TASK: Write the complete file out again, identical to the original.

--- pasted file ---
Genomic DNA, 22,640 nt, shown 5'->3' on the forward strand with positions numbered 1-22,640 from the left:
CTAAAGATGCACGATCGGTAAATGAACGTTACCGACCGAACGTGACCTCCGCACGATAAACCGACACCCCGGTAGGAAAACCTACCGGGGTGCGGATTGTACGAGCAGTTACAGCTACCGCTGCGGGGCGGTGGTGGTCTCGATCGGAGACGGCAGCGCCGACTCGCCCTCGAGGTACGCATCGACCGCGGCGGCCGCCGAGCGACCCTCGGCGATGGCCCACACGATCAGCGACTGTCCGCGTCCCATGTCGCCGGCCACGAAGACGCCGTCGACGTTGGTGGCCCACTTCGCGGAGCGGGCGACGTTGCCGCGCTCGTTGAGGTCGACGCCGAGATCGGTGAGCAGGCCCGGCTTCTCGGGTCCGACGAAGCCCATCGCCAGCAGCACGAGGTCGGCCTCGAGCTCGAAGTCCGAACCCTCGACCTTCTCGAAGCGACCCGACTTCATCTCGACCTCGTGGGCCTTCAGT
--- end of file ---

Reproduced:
Genomic DNA, 22,640 nt, shown 5'->3' on the forward strand with positions numbered 1-22,640 from the left:
CTAAAGATGCACGATCGGTAAATGAACGTTACCGACCGAACGTGACCTCCGCACGATAAACCGACACCCCGGTAGGAAAACCTACCGGGGTGCGGATTGTACGAGCAGTTACAGCTACCGCTGCGGGGCGGTGGTGGTCTCGATCGGAGACGGCAGCGCCGACTCGCCCTCGAGGTACGCATCGACCGCGGCGGCCGCCGAGCGACCCTCGGCGATGGCCCACACGATCAGCGACTGTCCGCGTCCCATGTCGCCGGCCACGAAGACGCCGTCGACGTTGGTGGCCCACTTCGCGGAGCGGGCGACGTTGCCGCGCTCGTTGAGGTCGACGCCGAGATCGGTGAGCAGGCCCGGCTTCTCGGGTCCGACGAAGCCCATCGCCAGCAGCACGAGGTCGGCCTCGAGCTCGAAGTCCGAACCCTCGACCTTCTCGAAGCGACCCGACTTCATCTCGACCTCGTGGGCCTTCAGT